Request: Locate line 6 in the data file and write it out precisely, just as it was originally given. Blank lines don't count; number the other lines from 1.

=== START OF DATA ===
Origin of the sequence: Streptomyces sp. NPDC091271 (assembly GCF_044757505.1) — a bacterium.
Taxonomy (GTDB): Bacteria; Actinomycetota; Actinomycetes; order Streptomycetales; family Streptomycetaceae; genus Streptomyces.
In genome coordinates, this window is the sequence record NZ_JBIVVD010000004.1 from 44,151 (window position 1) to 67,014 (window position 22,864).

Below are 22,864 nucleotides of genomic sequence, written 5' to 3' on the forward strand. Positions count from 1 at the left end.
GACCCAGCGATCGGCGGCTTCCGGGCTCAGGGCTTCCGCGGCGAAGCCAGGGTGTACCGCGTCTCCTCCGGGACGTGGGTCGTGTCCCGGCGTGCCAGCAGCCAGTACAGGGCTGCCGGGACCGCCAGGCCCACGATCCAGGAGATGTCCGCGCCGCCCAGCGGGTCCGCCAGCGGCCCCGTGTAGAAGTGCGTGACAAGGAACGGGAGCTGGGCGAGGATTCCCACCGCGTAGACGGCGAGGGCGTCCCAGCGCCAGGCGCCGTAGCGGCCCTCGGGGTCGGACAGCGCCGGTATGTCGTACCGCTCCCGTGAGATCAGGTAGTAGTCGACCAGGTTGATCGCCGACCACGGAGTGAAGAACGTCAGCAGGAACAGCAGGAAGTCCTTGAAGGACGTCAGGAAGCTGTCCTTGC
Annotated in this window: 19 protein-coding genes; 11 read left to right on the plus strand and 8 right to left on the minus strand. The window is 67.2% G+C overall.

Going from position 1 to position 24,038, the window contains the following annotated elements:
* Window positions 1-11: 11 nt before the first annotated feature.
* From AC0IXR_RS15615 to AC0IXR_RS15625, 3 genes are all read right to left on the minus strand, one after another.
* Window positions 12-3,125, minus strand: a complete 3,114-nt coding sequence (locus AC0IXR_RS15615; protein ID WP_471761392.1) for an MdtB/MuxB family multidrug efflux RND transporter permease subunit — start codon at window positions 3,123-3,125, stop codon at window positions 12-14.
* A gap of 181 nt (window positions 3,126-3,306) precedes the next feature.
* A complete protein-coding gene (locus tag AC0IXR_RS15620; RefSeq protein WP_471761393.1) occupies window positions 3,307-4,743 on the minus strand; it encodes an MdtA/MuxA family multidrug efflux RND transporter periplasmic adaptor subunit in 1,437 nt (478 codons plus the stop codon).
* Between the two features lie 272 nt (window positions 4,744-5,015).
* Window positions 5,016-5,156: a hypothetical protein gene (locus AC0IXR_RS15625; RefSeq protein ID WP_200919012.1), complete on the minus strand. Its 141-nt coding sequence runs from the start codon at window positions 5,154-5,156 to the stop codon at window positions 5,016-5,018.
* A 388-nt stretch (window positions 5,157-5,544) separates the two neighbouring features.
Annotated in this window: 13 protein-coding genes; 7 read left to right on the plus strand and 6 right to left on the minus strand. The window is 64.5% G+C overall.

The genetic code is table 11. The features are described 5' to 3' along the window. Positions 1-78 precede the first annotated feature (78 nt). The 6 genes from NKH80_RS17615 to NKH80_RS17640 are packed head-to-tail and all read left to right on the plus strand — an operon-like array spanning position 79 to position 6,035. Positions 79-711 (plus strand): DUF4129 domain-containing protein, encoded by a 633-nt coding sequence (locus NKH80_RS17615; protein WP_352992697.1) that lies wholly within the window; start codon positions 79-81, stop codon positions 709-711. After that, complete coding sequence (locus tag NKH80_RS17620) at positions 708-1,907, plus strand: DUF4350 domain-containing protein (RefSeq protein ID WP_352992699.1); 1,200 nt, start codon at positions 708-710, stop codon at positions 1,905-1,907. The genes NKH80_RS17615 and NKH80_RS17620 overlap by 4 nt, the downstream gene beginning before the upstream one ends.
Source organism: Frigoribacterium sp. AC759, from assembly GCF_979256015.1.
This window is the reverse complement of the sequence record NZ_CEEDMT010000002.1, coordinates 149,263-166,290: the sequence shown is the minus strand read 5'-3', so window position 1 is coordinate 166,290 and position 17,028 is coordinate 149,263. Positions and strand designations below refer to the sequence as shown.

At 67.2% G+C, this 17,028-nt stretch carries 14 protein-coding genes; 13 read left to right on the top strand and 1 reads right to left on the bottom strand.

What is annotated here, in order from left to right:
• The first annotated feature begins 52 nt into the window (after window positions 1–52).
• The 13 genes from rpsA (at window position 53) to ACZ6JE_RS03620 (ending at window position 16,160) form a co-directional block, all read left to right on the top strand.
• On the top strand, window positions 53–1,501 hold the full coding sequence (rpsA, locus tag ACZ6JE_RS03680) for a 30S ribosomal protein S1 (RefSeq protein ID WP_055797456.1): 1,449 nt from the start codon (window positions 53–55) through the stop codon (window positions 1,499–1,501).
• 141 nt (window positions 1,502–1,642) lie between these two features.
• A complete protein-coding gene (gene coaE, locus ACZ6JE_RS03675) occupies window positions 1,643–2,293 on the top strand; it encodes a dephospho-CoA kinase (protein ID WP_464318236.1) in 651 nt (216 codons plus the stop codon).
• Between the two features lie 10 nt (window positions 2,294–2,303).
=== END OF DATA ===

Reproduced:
Annotated in this window: 19 protein-coding genes; 11 read left to right on the plus strand and 8 right to left on the minus strand. The window is 67.2% G+C overall.